I like the opening sequence that is presented in the first four Ss -- a brief vignette-list of sorts. In particular I like the balance of form and content, the repetitive 3 liners giving a certain defeatist quality to the sequence in tandem with the content. I do think a couple linebreaks (after L2 and L4 specifically) are awkward. I get the wanting to isolate "no tenderness," but offer that the break is possibly sacrificing too much to get there. Looking again, I see a play with "he" and "knees" so you might want to ignore my nit on L4.

"My shame / grew into strength" seems unnecessary. . .or at least unfulfilled by the rest of the poem. Maybe more a visual cue toward the collage there?

I really like the rest -- the 'breaking away' from the sequence in terms of format as well as the movement of commas emerging from all those full stops.

Definitely enjoyed the read. .. and hope to see the completed collage if you go that direction!

Best,
E-

Jan/21/2010, 6:17 pm Link to this post Send Email to eman resu   Send PM to eman resu
 
Dragon59 Profile
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Re: Man Tears


Title didn't bother me in the slightest. It intrigued. Made me want to read the poem. Maybe the overly-testosteroned folk among us need to get over it. emoticon

If you wanted to go slightly avant-garde with the title, you could make a one word run-together: Mantears. That might shift the initial impression somewhat, if that's what you wanted to do.

It's a Bukowskian poem, both in tone and in content. In that sense I like those first four stanzas, the sequence of anecdotes of drunken stupidity.

The fifth stanza is the hinge of course. I wonder if it's too plain and blunt a hinge. It sort of tells us what the poem is about, what we're sort of expected to think. I wonder if it's too much telling, not enough eliciting.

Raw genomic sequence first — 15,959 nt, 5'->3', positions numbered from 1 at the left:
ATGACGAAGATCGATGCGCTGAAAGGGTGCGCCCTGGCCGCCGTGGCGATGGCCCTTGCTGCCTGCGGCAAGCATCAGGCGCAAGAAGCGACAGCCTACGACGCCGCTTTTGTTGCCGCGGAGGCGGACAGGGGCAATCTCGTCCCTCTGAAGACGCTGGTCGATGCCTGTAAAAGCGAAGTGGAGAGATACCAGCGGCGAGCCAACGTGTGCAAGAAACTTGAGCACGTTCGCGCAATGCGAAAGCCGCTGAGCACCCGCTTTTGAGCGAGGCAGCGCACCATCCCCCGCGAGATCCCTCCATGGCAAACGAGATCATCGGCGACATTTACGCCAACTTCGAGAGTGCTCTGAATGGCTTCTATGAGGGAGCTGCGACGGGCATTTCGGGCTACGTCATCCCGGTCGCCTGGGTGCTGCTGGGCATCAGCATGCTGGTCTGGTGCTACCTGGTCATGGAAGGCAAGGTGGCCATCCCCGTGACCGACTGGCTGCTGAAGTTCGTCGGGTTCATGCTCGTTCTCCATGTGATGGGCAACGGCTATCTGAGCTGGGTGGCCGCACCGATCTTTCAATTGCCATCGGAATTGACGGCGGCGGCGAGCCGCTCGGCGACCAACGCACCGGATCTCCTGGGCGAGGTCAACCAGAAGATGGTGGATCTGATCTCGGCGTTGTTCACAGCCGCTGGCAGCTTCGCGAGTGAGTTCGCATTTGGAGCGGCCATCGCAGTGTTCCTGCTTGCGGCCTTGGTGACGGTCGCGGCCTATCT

The ending also works, like the first four stanzas. It's strong because it's anecdotal, like the beginning, and just shows us what's happened.

So I guess what I'm saying is that the hinge part of the poem isn't working as well for me, because it's too blunt and plain and straightforward. I wonder if it could be more oblique, more showing than telling. Of maybe it doesn't need to be there at all. It might be a better poem without that stanza; the hinge would be there still, implied if not blatant.

Just wondering if that would work better.

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Jan/21/2010, 9:38 pm Link to this post Send Email to Dragon59   Send PM to Dragon59
 
deepwaters Profile
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Re: Man Tears


Hi Caroline -

I like how this poem starts and ends; however, I find the poem uneven. I think Dragon raises a very good point.

When I get to

My shame grew
into strength.


for this reader, "shame" comes from no where. I had no idea that the poet had been expressing anything shameful about themselves or had shame about anything. And after that, "strength" is too much of a push. Just reading about the dream is enough to know that it was a sign of strength.

Just my two cents. Thanks for posting.
-s

Jan/22/2010, 12:23 am Link to this post Send Email to deepwaters   Send PM to deepwaters
 
Katlin Profile
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Re: Man Tears